There was already a delay going on. In the first half of this year, orders for new series from Warner Bros. Discovery, Netflix, Paramount and Disney are down between 20 and 56 percent from a year earlier, according to Ampere. Executives attributed that to both a continuation of last year’s warning and concerns about a likely writers’ strike. (The actors’ strike surprised many more executives.)
Matt Roush, a senior critic at TV Guide magazine, said he had noticed in recent months that new seasons of scripted series were slowing down. “It doesn’t feel like a fire hose anymore,” he said. “It feels like a steady drizzle.”
For streaming services, some productions can take more than a year to complete, so new shows are still snaking through the pipeline.
Netflix said last week that the final season of “The Crown” and new seasons of other hit series like “Virgin River” and “Heartstopper” would premiere this year. HBO still has “True Detective” set to premiere this year, as well as “The Regime,” a limited series starring Kate Winslet set to premiere in 2024. The final season of the “Game of Thrones” spin-off “House of the Dragon” – which is unaffected by the actors’ strike and has continued to film abroad – also remains scheduled for next year.
Still, networks like HBO, as well as the Max streaming service, will feel the effects of a prolonged strike. The writers’ strike forced production on Max’s new “Batman” spin-off, “The Penguin”, to halt midway through shooting. New seasons of hits like “The White Lotus” and “Euphoria” are likely to be pushed through to 2025.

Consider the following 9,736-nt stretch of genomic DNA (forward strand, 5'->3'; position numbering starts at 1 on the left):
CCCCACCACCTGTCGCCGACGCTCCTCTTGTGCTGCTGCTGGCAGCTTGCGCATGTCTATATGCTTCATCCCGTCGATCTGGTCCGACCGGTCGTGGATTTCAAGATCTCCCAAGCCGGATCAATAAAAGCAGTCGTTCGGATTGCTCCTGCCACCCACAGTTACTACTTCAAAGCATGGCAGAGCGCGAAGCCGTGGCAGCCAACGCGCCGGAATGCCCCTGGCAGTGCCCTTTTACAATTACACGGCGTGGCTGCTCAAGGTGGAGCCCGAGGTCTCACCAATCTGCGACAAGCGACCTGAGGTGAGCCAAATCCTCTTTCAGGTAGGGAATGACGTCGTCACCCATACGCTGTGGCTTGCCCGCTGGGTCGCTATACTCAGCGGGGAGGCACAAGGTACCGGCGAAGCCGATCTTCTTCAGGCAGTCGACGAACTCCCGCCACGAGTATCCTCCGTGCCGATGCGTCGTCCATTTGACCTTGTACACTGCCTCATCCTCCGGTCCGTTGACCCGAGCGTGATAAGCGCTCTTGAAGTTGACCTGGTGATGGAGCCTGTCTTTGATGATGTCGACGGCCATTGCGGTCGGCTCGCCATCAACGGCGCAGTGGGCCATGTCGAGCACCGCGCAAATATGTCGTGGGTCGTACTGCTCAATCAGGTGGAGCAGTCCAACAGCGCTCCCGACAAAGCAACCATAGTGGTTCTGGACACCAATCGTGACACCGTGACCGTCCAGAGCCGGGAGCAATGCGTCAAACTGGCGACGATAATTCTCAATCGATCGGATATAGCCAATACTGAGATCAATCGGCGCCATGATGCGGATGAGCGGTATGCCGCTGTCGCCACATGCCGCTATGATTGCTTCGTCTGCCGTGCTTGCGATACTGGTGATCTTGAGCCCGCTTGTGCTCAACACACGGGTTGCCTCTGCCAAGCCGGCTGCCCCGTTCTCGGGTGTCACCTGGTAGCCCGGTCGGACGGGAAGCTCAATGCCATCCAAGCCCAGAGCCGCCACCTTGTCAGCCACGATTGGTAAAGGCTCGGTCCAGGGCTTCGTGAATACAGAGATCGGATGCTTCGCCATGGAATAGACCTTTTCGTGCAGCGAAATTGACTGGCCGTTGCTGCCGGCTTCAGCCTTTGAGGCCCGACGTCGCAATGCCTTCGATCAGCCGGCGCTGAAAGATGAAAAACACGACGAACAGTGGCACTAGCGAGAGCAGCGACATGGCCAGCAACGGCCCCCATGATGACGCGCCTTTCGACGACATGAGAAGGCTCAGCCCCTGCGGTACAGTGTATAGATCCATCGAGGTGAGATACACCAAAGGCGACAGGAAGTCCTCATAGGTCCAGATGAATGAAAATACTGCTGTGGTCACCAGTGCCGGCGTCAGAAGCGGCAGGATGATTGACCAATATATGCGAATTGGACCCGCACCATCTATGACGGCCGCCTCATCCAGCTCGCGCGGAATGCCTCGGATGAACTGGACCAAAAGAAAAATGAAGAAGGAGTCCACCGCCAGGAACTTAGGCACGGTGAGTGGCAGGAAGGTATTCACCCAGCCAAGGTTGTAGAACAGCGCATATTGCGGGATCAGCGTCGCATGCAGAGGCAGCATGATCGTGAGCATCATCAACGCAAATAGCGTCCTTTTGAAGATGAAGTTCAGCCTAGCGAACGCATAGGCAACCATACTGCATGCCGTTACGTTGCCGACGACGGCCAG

New seasons of other popular series, including ‘Stranger Things’, ‘Yellowstone’ and ‘Severance’, were all suspended after the start of the writers’ strike and will also be postponed.
Netflix said it would have $1.5 billion in additional cash flow this year from the strikes – money that would otherwise have been spent on new series orders and productions for US TV series.
There are questions about whether viewers will get trigger-happy around the “cancel your subscription” buttons once the pace of new, splashy scripted titles starts sputtering in their streaming queue.
“People start to notice when there’s nothing new, or when you stop opening the app,” said Julia Alexander, director of strategy at Parrot Analytics, a research firm.
Still, she said, many studios, especially Netflix, will be more isolated than they were during the 100-day writers’ strike in 2007, when broadcast networks still ruled. For example, Netflix can now count on a constant supply of unscripted and international programs, and an extensive library of content.
The longer the strike lasts, the greater the risk for everyone.
“All platforms will begin to notice the long-term effects as the strike continues,” Ms. Alexander said. “This will only really come to light in the spring of 2024 and beyond, depending on the length of the strike.”
Adblock test (Why?)